this value of x

into y to get

the

minimum/max

imum point.

Other

metho

ds

Page | 7

Example

Method 2

F(x)=x^2+x+1

F(x)=(x-1/2)^2-1/4+z

F(x)=(x-1/2)^2+3/4

Minimum value =3/4

Method3

F(x)=x^2+x+1

Dy/dx=2ax+b

Dy/Dx=2X+1

Dy/Dx=0 (because minimum value gradient = 0)

2X+1=0

X=1/2

Substitute x into equation

Y=3/4

Conclusion

I never know there are so many ways to find the maximum value of a

quadratic equation especially the differentiate part . It is happy to find the

more uses of differentiating . In these 3 methods , they are equally useful ,

I may want to try to use the differentiating method because it could help

me master differentiate topic .

Page | 8

Part 2(a)

y

Length ,x

Width ,y

5

10

15

20

25

30

35

40

45

50

55

60

65

70

75

80

85

90

95

100

47.5

45

42.5

40

37.5

35

32.5

30

27.5

25

22.5

20

17.5

15

12.5

10

7.5

5

2.5

0

Perimeter(2X+4

y)

200

200

200

200

200

200

200

200

200

200

200

200

200

200

200

200

200

200

200

200

Area , m^2

237.5

450

637.5

800

937.5

1050

1137.5

1200

1237.5

1250

1237.5

1200

1137.5

1050

937.5

800

637.5

450

237.5

0

From this table , we can see dimension that can maximize the barn is 50 m x 25

m which gives total area of 1250 m

Or

2X + 4 y = 200

-X + 50

Y=25

Y=(200 2 X ) / 4

-X + 50

A= XY

(1)

=((200 2 X ) / 4 ) X

dy/dx=

0=

= ( -2X^2 + 200X ) / 4

X=50

= - X^2 +50X

sub x

Page | 9

b)

h

30-

30-2h

= (30-2h) x (30-2h) x h

= h(4h^2 120h + 1900)

= 4h ^3 120 h^ 2 + 900 h

Differentiate the volume

Dv/Dh = 12 h ^2 240 h + 900

Let Dv/ Dh = 0

12 h ^2 240 h + 900=0

H^2-20 h + 75 = 0

(h-15) ( h 5) = 0

H = 15 ( rejected ) h =5 ( accepted )

Volume

Substitute h = 5 into V = = 4h ^3 120 h^ 2 + 900 h

V=4(5)^3-120(5)^2 + 900 (5)

V max = 2000 cm ^ 3

Page | 10

Part 3

P(t)=-1800 cos ( n/6 x t) + 1800

P(t) = visitor , t= time

1.graph function of p(t)

t

P(t

)

093

0

0

0

103

0

1

241.

2

113

0

2

900

123

0

3

180

0

133

0

4

270

0

143

0

5

335

9

153

0

6

360

0

163

0

7

335

8

173

0

8

269

9

183

0

9

179

9

193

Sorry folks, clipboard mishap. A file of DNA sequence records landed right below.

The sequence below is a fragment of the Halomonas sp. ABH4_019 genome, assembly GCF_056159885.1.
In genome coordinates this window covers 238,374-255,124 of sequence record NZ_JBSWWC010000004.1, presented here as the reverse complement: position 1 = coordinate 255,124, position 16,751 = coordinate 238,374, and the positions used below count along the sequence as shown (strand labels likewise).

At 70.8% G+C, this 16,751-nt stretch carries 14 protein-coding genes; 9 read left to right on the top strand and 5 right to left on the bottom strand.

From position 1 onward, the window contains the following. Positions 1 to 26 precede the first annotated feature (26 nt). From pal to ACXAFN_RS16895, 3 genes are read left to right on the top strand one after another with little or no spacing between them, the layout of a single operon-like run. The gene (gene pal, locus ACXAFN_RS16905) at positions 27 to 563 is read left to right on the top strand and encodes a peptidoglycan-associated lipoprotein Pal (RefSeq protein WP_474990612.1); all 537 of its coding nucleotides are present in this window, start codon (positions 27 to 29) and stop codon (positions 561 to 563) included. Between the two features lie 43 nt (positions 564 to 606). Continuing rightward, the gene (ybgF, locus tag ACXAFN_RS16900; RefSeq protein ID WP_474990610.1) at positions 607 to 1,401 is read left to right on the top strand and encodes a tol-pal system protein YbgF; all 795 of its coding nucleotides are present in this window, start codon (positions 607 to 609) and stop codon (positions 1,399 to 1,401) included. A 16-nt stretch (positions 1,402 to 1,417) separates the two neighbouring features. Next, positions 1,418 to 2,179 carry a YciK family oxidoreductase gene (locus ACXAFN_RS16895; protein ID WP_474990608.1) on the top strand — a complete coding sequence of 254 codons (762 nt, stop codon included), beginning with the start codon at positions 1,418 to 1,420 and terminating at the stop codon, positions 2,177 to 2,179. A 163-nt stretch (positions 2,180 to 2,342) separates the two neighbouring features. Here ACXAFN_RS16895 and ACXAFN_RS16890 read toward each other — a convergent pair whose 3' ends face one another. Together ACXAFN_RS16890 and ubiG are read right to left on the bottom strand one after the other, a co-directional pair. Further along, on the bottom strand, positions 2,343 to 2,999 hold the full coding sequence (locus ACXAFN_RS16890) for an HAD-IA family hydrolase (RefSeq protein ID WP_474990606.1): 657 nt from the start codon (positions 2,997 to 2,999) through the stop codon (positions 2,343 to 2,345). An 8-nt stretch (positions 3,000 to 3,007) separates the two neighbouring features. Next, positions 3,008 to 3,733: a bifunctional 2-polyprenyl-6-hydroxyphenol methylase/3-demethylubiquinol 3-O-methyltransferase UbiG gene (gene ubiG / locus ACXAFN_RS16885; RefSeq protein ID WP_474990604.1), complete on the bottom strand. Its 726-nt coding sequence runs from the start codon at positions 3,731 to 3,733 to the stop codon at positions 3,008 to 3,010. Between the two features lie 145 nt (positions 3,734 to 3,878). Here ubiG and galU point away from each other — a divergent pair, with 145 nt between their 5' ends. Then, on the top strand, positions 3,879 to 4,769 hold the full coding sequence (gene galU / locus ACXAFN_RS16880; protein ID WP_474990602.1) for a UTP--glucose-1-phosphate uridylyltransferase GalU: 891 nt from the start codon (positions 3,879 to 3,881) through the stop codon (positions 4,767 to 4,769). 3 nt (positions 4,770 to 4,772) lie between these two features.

0

10

899

203

0

11

240

213

0

12

0

223

0

13

242

233

0

14

901

4000

3500

3000

2500

P(t)

2000

1500

1000

500

0

0

10

12

14

16

Hours

Page | 11

003

0

15

180

2

II)The peak hour reach at 1530 / 3.30 p.m , number of visitor on that hour

are 3600 visitor

P(10) = -1800 cos ( n/6 x 10 ) + 1800

P(10) = 900 Visitor

IV)P(t) = 2570

-1800 cos ( n/6 x T ) + 1800 = 2570

-1800 cos ( n /6 x T) = 770

Cos ( n/6 x T) = -77/180

n/6 x T = 2

T=2x6/n

T = 3.84 hours

3.84 hours = 3 hour + ( 0.84 x 60)

=3 hour 50 min

0930 + 3 hour 50 min = 1320

Page | 12

Linear programming

Linear programming (LP; also called linear optimization) is a method to achieve the best

outcome (such as maximum profit or lowest cost) in a mathematical model whose

requirements are represented by linear relationships. Linear programming is a special case of

mathematical programming (mathematical optimization).

More formally, linear programming is a technique for the optimization of a linear objective

function, subject to linear equality and linear inequality constraints. Its feasible region is a

convex polytope, which is a set defined as the intersection of finitely many half spaces, each

of which is defined by a linear inequality. Its objective function is a real-valued affine

function defined on this polyhedron. A linear programming algorithm finds a point in the

polyhedron where this function has the smallest (or largest) value if such a point exists.

Linear programs are problems that can be expressed in canonical form:

where x represents the vector of variables (to be determined), c and b are vectors of (known)

coefficients, A is a (known) matrix of coefficients, and

is the matrix transpose. The

expression to be maximized or minimized is called the objective function (cTx in this case).

The inequalities Ax b and x 0 are the constraints which specify a convex polytope over

which the objective function is to be optimized. In this context, two vectors are comparable

when they have the same dimensions. If every entry in the first is less-than or equal-to the

corresponding entry in the second then we can say the first vector is less-than or equal-to the

second vector.

Linear programming can be applied to various fields of study. It is used in business and

economics, but can also be utilized for some engineering problems. Industries that use linear

programming models include transportation, energy, telecommunications, and manufacturing.